Strength through diversity: Disaggregation and multi-objectivisation approaches for genetic programming
Fieldsend, Jonathan E.
Permission to make digital or hard copies of all or part of this work for personal or classroom use is granted without fee provided that copies are not made or distributed for profit or commercial advantage and that copies bear this notice and the full citation on the first page. Copyrights for components of this work owned by others than the author(s) must be honored. Abstracting with credit is permitted. To copy otherwise, or republish, to post on servers or to redistribute to lists, requires prior specific permission and/or a fee. Request permissions from email@example.com.
An underlying problem in genetic programming (GP) is how to ensure sufficient useful diversity in the population during search. Having a wide range of diverse (sub)component structures available for recombination and/or mutation is important in preventing premature converge. We propose two new fitness disaggregation approaches that make explicit use of the information in the test cases (i.e., program semantics) to preserve diversity in the population. The first method preserves the best programs which pass each individual test case, the second preserves those which are non-dominated across test cases (multi-objectivisation). We use these in standard GP, and compare them to using standard fitness sharing, and using standard (aggregate) fitness in tournament selection. We also examine the effect of including a simple anti-bloat criterion in the selection mechanism.We find that the non-domination approach, employing anti-bloat, significantly speeds up convergence to the optimum on a range of standard Boolean test problems. Furthermore, its best performance occurs with a considerably smaller population size than typically employed in GP.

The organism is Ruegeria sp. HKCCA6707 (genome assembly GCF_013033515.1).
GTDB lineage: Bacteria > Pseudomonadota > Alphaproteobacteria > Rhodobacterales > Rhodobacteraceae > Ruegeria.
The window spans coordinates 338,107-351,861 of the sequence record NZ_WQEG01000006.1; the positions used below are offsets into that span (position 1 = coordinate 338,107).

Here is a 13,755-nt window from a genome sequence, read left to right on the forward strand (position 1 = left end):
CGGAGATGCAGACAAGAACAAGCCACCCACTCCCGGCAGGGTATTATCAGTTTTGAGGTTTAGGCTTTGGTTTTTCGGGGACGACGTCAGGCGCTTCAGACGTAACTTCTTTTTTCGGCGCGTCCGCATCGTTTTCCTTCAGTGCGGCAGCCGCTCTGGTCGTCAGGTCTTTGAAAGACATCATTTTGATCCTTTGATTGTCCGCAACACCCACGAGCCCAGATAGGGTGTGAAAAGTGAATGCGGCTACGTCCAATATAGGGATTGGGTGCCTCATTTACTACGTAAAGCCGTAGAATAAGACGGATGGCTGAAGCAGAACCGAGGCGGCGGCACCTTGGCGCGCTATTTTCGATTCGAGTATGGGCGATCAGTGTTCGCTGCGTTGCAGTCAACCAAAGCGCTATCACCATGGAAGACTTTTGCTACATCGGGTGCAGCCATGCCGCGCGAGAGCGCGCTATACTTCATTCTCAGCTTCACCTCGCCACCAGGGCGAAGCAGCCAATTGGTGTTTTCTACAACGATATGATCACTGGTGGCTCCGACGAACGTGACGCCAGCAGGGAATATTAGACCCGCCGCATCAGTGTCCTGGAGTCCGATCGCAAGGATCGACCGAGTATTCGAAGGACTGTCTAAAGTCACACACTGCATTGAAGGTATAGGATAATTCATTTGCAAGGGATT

© 2015. Copyright held by the owner/author(s). Publication rights licensed to ACM.
Genetic and Evolutionary Computation Conference (GECCO 2015), Madrid, Spain, 11-15 July 2015
2015 Genetic and Evolutionary Computation Conference (GECCO 2015)